After reading two engaging essays in recent days, I'm now wondering if humanity is heading toward a faith-based science. That is, a future where people trust and believe in science in the same way most humans currently trust and believe in religion. Before you say whether this is a good or bad idea, read the following essay excerpts.
"We are not going to live forever. We are not going to have our life spans scientifically amplified to biblical lengths. We will not be able to take pills that will give us the musculature of superheroes or allow us to gorge ourselves while enjoying the health benefits of starvation. We will reach our limits, and, with some hard-won variation, those limits will be — they will feel like — the same limits we humans have always had. We will remain human where it counts, in our helpless and inspiring relation to our own mortality.
"Does this sound obvious? It shouldn't. Indeed, what I should have said from the start is that I believe that we are all going to die, in that science increasingly believes otherwise — and science increasingly has become a matter of belief. Its logic, once pointed at the eradication of disease and infection, is now inexorably pointed at aging and death, which is to say the ultimate questions that were once left to religion.
"... It also means that, as loath as scientists are to admit it, science is simply a superior form of storytelling, its testable hypotheses and its quantifiable phenomena still subject to the human need for overarching narrative. The more ambitious and far-reaching its insights, the less likely it is that they will find expression anywhere but in the circumscribed circumstances of the laboratory or in the limitless expanses of the human imagination."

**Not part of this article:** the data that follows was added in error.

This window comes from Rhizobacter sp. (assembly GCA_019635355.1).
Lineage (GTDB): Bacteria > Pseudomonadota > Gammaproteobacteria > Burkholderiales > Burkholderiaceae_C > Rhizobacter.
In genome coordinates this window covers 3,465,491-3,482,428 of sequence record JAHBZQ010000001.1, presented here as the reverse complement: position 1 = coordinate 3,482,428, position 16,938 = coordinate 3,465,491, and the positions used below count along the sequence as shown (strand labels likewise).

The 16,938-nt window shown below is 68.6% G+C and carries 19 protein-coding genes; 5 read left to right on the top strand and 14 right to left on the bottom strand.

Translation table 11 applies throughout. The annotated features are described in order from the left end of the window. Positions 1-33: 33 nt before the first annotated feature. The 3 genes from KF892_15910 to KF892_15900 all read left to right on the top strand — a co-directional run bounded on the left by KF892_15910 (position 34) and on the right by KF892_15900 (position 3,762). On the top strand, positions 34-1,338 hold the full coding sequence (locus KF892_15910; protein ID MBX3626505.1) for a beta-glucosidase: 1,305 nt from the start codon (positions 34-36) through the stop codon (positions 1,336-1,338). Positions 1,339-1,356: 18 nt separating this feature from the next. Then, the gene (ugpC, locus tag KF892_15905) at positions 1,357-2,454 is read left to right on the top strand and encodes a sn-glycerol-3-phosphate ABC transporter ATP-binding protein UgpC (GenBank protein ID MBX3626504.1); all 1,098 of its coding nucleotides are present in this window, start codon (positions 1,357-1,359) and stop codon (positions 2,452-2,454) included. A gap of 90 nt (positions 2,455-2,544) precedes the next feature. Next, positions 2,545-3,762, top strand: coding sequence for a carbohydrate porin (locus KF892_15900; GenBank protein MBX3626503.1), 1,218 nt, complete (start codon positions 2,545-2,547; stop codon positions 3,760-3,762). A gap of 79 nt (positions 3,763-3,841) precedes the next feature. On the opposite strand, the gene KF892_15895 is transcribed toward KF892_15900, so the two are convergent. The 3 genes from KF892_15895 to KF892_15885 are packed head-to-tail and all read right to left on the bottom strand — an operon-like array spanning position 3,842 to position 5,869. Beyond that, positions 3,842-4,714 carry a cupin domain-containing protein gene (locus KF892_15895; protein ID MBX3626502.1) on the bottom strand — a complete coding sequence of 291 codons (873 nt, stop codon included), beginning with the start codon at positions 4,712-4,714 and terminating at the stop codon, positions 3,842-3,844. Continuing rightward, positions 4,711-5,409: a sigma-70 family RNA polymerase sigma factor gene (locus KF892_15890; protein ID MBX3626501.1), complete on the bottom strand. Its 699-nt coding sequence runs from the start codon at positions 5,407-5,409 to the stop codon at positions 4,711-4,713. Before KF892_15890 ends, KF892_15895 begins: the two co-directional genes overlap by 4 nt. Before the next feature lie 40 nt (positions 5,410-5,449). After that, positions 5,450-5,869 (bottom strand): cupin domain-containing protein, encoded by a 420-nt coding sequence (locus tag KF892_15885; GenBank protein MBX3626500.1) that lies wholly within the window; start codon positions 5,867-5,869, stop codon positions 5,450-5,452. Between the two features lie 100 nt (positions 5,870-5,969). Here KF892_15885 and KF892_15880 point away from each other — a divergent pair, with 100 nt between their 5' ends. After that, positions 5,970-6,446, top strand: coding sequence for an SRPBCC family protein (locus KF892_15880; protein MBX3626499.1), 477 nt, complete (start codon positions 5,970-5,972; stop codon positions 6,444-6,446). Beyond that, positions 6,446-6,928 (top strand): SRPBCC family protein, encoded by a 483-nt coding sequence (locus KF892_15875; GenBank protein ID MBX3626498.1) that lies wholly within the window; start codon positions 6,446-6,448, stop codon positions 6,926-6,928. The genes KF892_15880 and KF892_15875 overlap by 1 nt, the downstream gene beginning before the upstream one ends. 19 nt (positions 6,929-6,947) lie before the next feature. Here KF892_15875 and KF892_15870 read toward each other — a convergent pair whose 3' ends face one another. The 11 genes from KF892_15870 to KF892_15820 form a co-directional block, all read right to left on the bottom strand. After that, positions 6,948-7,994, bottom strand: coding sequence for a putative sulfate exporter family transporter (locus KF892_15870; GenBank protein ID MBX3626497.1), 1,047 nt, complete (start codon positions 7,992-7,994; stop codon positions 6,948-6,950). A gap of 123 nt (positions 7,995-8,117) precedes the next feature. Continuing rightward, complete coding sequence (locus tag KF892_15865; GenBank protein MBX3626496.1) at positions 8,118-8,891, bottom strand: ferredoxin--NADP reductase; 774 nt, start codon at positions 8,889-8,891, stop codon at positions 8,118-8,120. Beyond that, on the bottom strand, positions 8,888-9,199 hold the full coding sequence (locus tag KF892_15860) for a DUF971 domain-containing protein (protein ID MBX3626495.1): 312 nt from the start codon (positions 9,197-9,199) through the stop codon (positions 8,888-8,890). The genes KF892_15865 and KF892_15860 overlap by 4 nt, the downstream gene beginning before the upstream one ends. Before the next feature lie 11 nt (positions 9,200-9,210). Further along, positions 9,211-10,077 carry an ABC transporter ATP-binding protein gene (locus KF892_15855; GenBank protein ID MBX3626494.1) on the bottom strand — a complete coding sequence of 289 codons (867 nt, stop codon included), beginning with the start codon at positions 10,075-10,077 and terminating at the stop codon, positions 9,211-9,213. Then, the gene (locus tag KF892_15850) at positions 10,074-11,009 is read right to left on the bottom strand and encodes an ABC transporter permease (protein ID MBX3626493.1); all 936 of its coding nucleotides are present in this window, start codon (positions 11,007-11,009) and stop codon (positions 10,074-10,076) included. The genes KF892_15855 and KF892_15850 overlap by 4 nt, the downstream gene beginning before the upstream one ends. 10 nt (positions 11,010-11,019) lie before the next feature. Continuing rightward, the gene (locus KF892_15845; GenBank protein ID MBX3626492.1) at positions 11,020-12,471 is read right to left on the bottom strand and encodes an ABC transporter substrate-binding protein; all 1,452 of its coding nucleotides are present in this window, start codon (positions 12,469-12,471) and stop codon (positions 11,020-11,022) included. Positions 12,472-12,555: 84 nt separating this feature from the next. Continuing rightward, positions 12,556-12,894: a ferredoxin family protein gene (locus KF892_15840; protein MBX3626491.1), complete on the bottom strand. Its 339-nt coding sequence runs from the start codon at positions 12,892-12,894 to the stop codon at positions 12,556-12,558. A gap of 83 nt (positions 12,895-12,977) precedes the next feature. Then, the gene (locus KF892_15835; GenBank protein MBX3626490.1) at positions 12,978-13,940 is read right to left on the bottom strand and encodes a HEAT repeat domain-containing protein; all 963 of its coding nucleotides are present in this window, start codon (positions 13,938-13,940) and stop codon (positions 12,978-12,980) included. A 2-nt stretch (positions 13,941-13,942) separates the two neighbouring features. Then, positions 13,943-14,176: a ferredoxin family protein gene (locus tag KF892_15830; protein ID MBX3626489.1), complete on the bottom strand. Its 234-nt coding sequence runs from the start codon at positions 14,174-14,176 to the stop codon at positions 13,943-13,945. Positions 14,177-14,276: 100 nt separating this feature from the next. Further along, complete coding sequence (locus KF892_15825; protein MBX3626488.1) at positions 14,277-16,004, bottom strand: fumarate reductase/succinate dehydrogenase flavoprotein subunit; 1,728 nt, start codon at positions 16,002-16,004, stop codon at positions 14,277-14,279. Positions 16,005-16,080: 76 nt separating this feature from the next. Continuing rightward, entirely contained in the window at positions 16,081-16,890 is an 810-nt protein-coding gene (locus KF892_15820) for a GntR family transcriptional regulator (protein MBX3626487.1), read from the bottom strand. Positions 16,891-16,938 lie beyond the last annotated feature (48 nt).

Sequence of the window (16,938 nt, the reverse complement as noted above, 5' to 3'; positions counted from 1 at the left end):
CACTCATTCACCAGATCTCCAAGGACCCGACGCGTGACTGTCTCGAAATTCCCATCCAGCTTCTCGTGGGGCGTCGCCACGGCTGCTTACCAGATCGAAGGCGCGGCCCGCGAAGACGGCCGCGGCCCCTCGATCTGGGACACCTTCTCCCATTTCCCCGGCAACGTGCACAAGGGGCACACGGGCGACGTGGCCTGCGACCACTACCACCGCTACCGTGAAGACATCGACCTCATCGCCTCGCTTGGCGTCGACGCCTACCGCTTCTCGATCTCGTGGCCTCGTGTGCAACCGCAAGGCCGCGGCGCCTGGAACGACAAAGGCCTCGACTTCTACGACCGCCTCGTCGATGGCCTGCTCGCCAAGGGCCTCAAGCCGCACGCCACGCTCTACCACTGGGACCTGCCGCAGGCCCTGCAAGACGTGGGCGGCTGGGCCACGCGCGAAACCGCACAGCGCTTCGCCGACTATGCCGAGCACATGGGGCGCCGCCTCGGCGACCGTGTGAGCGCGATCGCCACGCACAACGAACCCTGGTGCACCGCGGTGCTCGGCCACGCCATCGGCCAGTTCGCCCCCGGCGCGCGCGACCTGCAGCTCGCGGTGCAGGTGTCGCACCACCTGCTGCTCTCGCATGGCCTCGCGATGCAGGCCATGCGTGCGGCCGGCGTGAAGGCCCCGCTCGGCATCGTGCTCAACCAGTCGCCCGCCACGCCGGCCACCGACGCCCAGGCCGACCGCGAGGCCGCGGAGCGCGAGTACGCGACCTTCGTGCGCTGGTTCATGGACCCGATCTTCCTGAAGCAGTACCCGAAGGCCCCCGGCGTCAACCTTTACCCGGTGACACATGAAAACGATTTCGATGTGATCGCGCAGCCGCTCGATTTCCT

"Can we make a scientific way of thinking all pervasive? This would be the greatest achievement for science over the coming centuries. I say this because I do not believe that we currently run our world according to evidence-based principles. If we did, we would be investing in an energy Manhattan project to quickly develop and deploy clean energy technologies. We would be investing far larger amounts of our GDP in the eradication of diseases such as malaria, and we would be learning to live and work in space – not as an interesting and extravagant sideline, but as an essential part of our long-term survival strategy."
I'm a ardent believer in the scientific process. I believe this not only because I'm a science fiction writer, but also because one can easily look around our world and see the benefits science has granted humanity. This isn't to say science can't also deliver bad things for humanity—more on this in a moment—but overall I believe science has been a good thing.
Despite this, the idea that people should believe in science in a faith-based manner—which is what both of these essays appear to suggest would either be a good thing or is likely to happen—worries me deeply.
This doesn't mean my worries are driven by a fault with science. Instead, the fault with this approach rests, as always, with human fallibility. Humans simply are not perfect. We'll never be perfect. As a result, no human creation should be given our absolute faith and belief. Not even a noble pursuit like science.
The November 2010 Atlantic has a great article about how most medical research "is misleading, exaggerated, or flat-out wrong." Is the wrongness described in the article the result of a flaw in the scientific method? No. Do these problems result from using evidence-based principles to find solutions to life's problems? Sometimes. After all, it isn't unusual to have contradictory evidence result from similar experiments.